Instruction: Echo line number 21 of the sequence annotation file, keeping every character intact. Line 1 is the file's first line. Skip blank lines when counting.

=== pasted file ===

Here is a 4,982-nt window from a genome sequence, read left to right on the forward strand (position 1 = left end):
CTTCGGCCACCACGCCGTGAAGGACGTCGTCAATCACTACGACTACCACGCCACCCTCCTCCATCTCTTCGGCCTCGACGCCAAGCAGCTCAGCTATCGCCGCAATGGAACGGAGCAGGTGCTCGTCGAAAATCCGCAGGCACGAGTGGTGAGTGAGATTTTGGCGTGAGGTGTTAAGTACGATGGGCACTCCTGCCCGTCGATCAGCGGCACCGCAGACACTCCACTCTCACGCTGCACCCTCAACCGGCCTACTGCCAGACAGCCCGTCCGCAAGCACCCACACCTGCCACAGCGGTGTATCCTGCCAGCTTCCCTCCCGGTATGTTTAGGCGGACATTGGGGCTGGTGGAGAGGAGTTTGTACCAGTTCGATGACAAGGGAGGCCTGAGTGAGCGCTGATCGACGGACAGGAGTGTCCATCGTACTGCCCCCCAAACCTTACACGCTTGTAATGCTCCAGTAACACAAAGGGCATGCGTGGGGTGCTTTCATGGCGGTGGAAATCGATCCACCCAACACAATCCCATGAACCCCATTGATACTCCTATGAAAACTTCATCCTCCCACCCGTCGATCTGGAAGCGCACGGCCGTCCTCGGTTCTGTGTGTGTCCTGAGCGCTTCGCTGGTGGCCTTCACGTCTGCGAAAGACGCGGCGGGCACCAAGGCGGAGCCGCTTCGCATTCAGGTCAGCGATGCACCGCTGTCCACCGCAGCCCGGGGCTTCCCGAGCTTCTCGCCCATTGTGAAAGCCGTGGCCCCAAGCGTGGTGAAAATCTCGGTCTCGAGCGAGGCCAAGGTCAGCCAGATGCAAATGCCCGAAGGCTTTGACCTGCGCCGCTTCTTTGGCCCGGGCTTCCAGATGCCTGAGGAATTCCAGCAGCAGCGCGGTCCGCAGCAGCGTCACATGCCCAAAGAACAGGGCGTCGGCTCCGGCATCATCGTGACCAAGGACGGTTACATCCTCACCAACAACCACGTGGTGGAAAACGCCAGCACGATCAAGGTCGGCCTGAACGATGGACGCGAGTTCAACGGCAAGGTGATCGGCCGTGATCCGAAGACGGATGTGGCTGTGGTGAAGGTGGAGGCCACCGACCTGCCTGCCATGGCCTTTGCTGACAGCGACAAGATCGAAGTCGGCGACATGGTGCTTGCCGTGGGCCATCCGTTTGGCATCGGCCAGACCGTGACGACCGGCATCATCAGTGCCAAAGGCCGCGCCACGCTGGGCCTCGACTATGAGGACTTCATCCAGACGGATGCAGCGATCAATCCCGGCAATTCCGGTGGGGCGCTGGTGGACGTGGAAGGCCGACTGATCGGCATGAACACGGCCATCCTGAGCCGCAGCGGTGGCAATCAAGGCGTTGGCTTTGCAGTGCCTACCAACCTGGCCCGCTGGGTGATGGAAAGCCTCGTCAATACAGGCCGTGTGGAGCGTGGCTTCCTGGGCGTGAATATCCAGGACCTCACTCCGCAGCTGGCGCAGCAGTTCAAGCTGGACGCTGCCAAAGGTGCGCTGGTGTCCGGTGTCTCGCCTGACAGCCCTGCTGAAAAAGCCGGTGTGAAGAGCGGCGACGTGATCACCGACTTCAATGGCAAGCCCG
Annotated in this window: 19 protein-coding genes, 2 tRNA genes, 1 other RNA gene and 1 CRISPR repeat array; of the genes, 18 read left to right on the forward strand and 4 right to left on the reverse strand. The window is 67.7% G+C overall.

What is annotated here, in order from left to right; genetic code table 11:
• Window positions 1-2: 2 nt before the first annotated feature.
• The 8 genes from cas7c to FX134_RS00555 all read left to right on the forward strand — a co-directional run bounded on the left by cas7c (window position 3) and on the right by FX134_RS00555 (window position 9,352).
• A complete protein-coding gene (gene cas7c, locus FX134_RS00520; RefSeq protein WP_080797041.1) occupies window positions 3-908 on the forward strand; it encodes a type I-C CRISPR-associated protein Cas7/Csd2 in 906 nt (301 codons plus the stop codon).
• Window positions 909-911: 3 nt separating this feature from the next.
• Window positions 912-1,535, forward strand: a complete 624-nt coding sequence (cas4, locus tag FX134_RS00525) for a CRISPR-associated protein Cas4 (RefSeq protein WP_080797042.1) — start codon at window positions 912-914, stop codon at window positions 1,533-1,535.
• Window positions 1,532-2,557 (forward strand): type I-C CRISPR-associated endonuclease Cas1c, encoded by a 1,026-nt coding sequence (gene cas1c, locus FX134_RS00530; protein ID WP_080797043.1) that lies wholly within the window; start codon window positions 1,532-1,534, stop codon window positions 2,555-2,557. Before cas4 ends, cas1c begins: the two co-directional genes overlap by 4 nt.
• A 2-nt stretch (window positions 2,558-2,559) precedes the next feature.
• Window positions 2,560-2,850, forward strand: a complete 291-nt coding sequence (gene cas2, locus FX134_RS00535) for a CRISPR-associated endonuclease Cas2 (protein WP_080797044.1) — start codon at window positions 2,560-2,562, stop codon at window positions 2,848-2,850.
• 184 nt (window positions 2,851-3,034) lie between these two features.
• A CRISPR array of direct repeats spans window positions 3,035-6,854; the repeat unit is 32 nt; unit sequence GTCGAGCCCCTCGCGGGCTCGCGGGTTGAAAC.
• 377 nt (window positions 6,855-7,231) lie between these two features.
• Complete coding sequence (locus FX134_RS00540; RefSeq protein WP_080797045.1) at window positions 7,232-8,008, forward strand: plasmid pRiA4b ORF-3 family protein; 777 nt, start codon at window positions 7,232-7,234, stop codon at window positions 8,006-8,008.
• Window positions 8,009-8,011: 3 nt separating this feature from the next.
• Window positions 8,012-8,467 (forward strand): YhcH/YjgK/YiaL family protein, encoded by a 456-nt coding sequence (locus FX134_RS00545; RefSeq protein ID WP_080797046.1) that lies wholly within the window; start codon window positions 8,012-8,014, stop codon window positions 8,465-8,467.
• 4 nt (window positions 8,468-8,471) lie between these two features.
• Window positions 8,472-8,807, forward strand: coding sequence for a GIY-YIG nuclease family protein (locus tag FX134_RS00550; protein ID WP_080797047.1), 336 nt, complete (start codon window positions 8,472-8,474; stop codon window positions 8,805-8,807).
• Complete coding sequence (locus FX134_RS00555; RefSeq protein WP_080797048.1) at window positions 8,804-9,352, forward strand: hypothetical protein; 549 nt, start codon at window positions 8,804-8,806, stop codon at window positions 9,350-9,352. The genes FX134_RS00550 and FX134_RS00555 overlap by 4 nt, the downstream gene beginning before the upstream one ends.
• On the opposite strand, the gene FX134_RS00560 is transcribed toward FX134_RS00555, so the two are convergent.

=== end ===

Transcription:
• Complete coding sequence (locus FX134_RS00555; RefSeq protein WP_080797048.1) at window positions 8,804-9,352, forward strand: hypothetical protein; 549 nt, start codon at window positions 8,804-8,806, stop codon at window positions 9,350-9,352. The genes FX134_RS00550 and FX134_RS00555 overlap by 4 nt, the downstream gene beginning before the upstream one ends.